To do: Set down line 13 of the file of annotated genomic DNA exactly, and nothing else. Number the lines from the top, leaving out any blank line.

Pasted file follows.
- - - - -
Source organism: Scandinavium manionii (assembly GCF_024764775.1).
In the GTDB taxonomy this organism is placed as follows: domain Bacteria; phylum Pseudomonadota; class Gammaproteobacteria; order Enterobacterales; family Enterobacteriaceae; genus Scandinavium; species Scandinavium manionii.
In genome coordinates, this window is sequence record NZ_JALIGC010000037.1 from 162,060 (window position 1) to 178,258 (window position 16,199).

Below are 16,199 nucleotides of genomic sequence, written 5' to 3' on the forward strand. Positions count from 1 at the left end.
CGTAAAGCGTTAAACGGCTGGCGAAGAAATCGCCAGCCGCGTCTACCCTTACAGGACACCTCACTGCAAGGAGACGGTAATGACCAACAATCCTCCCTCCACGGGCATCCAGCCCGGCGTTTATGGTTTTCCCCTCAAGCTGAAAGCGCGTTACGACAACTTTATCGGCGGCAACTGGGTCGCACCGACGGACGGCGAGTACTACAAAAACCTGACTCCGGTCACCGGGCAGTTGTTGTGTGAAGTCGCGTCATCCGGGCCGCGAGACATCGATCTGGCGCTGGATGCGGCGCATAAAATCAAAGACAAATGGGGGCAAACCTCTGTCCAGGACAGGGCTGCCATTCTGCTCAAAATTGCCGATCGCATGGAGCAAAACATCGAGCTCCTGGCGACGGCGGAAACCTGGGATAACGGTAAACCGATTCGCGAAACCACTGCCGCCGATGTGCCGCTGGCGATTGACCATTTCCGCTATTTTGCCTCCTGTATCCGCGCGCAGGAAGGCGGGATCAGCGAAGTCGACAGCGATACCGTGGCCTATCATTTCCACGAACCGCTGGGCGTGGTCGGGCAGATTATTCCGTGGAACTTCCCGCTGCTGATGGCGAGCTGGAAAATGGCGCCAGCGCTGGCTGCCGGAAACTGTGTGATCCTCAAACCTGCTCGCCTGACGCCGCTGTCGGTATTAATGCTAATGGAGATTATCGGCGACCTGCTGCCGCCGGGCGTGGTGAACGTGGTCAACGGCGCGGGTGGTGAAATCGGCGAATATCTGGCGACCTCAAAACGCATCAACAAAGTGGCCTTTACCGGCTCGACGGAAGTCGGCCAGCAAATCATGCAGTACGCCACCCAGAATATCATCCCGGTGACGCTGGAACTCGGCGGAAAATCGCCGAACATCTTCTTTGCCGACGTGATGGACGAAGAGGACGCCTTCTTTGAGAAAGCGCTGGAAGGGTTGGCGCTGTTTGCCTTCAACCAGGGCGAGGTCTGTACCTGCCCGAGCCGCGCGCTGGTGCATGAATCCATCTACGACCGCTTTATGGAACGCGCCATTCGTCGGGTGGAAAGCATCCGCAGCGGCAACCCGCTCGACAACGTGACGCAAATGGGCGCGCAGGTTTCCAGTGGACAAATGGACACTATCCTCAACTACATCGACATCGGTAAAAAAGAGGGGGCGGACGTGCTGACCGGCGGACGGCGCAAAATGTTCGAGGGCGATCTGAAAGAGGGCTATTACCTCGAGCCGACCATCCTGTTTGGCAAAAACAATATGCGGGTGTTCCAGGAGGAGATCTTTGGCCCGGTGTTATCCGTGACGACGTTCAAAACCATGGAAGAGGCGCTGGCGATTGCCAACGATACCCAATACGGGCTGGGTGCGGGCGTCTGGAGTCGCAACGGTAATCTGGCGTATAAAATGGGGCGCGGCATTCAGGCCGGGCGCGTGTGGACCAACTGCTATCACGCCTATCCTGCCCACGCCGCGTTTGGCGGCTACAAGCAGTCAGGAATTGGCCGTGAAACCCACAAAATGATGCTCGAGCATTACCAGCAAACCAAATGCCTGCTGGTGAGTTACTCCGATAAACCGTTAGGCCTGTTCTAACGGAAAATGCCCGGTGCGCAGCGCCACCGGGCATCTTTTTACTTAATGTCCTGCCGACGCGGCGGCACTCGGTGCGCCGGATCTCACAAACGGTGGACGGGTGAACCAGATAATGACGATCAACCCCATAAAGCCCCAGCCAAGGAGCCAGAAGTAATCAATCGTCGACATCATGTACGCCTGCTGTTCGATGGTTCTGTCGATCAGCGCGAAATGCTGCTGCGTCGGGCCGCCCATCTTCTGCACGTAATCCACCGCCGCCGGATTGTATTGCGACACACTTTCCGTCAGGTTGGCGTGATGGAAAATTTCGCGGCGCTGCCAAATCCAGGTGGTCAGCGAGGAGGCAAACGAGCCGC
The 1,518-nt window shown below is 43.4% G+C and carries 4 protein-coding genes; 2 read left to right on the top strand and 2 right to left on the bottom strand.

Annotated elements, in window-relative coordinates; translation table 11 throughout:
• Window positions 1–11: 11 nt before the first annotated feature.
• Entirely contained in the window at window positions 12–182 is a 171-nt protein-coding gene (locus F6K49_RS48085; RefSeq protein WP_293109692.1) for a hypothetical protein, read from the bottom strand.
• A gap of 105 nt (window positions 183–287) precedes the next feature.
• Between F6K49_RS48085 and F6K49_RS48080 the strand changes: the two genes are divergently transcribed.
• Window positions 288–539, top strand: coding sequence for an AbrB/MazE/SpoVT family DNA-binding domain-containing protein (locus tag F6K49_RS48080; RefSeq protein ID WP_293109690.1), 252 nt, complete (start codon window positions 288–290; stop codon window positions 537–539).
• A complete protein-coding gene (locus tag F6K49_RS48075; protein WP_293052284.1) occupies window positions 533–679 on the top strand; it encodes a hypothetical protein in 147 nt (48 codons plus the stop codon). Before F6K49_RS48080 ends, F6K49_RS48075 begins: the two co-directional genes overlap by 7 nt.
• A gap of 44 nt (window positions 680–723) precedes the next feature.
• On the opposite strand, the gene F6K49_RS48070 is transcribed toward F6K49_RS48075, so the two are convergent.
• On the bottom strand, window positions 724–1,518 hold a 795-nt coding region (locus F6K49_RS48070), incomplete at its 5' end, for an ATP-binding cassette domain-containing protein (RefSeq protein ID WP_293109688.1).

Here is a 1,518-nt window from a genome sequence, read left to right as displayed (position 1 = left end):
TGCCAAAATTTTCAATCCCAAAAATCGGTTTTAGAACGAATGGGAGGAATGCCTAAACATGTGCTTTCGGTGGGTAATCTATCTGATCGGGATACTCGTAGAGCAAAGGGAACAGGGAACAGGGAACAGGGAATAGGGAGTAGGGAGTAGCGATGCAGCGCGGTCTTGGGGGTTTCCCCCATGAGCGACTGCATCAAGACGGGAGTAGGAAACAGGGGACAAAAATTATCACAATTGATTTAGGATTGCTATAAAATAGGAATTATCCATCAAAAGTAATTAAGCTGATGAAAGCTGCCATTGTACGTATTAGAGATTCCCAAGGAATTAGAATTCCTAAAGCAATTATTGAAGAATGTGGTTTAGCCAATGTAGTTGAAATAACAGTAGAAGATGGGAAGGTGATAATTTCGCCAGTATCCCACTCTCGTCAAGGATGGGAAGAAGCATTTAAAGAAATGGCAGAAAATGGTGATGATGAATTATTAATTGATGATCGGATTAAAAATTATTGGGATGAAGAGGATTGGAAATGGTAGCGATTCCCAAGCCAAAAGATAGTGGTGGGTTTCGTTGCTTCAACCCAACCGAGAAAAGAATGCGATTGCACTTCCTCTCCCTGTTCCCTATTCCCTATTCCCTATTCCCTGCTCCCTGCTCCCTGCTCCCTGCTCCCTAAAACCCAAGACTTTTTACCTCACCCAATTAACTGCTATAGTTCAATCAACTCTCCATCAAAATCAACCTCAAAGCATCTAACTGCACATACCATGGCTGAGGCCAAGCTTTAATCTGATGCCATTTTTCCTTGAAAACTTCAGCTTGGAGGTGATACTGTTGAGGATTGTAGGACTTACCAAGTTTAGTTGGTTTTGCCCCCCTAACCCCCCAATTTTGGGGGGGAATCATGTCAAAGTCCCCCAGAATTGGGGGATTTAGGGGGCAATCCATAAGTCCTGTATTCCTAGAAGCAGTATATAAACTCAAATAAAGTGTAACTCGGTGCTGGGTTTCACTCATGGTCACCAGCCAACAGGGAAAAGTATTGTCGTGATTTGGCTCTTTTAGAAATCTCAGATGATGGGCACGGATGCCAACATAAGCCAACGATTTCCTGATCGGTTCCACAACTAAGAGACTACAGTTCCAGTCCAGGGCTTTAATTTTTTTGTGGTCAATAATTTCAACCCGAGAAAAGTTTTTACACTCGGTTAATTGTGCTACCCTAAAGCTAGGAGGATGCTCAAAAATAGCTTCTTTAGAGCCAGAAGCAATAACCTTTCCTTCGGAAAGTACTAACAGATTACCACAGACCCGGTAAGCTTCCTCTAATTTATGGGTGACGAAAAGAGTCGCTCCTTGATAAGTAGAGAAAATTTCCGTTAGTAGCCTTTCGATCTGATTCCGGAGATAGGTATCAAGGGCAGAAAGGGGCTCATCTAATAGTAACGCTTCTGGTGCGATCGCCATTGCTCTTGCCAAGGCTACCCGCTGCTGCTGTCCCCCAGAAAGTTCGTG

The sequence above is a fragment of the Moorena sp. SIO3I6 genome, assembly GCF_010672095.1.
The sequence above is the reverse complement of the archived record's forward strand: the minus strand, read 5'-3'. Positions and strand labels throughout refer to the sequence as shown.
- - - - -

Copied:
• A complete protein-coding gene (locus tag F6K49_RS48075; protein WP_293052284.1) occupies window positions 533–679 on the top strand; it encodes a hypothetical protein in 147 nt (48 codons plus the stop codon). Before F6K49_RS48080 ends, F6K49_RS48075 begins: the two co-directional genes overlap by 7 nt.